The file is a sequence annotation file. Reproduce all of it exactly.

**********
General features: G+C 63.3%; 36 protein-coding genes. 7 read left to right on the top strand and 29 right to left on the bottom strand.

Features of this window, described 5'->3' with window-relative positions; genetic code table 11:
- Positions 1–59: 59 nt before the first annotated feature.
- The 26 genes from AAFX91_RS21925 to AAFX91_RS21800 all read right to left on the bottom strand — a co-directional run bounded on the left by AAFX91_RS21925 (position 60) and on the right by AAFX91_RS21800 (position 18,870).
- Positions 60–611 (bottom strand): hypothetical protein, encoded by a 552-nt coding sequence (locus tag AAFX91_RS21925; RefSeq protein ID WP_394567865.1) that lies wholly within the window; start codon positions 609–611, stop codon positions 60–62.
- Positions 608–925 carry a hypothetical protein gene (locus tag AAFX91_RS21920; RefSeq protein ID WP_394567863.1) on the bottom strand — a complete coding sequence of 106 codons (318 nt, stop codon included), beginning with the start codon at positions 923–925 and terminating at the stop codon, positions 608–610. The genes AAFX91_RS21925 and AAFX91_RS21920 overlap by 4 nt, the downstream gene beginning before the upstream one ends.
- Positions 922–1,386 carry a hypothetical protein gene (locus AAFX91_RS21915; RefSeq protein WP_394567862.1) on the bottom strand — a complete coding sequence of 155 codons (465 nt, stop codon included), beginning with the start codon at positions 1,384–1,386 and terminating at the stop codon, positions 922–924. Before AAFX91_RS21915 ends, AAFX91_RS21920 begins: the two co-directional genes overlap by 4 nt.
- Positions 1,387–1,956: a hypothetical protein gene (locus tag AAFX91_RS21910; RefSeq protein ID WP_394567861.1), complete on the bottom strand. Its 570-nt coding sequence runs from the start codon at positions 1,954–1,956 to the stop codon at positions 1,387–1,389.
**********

General features: G+C 63.3%; 36 protein-coding genes. 7 read left to right on the top strand and 29 right to left on the bottom strand.

Features of this window, described 5'->3' with window-relative positions; genetic code table 11:
- Positions 1–59: 59 nt before the first annotated feature.
- The 26 genes from AAFX91_RS21925 to AAFX91_RS21800 all read right to left on the bottom strand — a co-directional run bounded on the left by AAFX91_RS21925 (position 60) and on the right by AAFX91_RS21800 (position 18,870).
- Positions 60–611 (bottom strand): hypothetical protein, encoded by a 552-nt coding sequence (locus tag AAFX91_RS21925; RefSeq protein ID WP_394567865.1) that lies wholly within the window; start codon positions 609–611, stop codon positions 60–62.
- Positions 608–925 carry a hypothetical protein gene (locus tag AAFX91_RS21920; RefSeq protein ID WP_394567863.1) on the bottom strand — a complete coding sequence of 106 codons (318 nt, stop codon included), beginning with the start codon at positions 923–925 and terminating at the stop codon, positions 608–610. The genes AAFX91_RS21925 and AAFX91_RS21920 overlap by 4 nt, the downstream gene beginning before the upstream one ends.
- Positions 922–1,386 carry a hypothetical protein gene (locus AAFX91_RS21915; RefSeq protein WP_394567862.1) on the bottom strand — a complete coding sequence of 155 codons (465 nt, stop codon included), beginning with the start codon at positions 1,384–1,386 and terminating at the stop codon, positions 922–924. Before AAFX91_RS21915 ends, AAFX91_RS21920 begins: the two co-directional genes overlap by 4 nt.
- Positions 1,387–1,956: a hypothetical protein gene (locus tag AAFX91_RS21910; RefSeq protein ID WP_394567861.1), complete on the bottom strand. Its 570-nt coding sequence runs from the start codon at positions 1,954–1,956 to the stop codon at positions 1,387–1,389.